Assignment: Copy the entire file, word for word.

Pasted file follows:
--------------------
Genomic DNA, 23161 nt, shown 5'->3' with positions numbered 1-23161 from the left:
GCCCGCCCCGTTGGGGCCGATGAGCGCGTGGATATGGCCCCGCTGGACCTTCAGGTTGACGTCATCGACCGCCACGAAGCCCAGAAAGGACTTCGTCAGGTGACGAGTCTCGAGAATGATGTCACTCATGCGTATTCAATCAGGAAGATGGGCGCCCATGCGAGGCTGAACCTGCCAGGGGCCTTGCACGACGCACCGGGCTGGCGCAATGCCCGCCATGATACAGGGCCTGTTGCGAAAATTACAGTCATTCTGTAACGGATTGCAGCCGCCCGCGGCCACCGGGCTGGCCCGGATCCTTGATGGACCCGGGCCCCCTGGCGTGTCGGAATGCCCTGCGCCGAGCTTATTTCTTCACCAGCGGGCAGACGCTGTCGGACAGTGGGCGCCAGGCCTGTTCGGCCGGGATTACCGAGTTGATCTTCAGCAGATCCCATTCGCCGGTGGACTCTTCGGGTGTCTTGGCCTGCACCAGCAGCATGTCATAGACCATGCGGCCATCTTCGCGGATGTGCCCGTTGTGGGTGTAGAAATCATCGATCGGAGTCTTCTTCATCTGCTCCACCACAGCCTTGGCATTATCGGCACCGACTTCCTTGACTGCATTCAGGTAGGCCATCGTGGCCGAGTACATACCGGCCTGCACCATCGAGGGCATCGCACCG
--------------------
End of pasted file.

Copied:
Genomic DNA, 23161 nt, shown 5'->3' with positions numbered 1-23161 from the left:
GCCCGCCCCGTTGGGGCCGATGAGCGCGTGGATATGGCCCCGCTGGACCTTCAGGTTGACGTCATCGACCGCCACGAAGCCCAGAAAGGACTTCGTCAGGTGACGAGTCTCGAGAATGATGTCACTCATGCGTATTCAATCAGGAAGATGGGCGCCCATGCGAGGCTGAACCTGCCAGGGGCCTTGCACGACGCACCGGGCTGGCGCAATGCCCGCCATGATACAGGGCCTGTTGCGAAAATTACAGTCATTCTGTAACGGATTGCAGCCGCCCGCGGCCACCGGGCTGGCCCGGATCCTTGATGGACCCGGGCCCCCTGGCGTGTCGGAATGCCCTGCGCCGAGCTTATTTCTTCACCAGCGGGCAGACGCTGTCGGACAGTGGGCGCCAGGCCTGTTCGGCCGGGATTACCGAGTTGATCTTCAGCAGATCCCATTCGCCGGTGGACTCTTCGGGTGTCTTGGCCTGCACCAGCAGCATGTCATAGACCATGCGGCCATCTTCGCGGATGTGCCCGTTGTGGGTGTAGAAATCATCGATCGGAGTCTTCTTCATCTGCTCCACCACAGCCTTGGCATTATCGGCACCGACTTCCTTGACTGCATTCAGGTAGGCCATCGTGGCCGAGTACATACCGGCCTGCACCATCGAGGGCATCGCACCG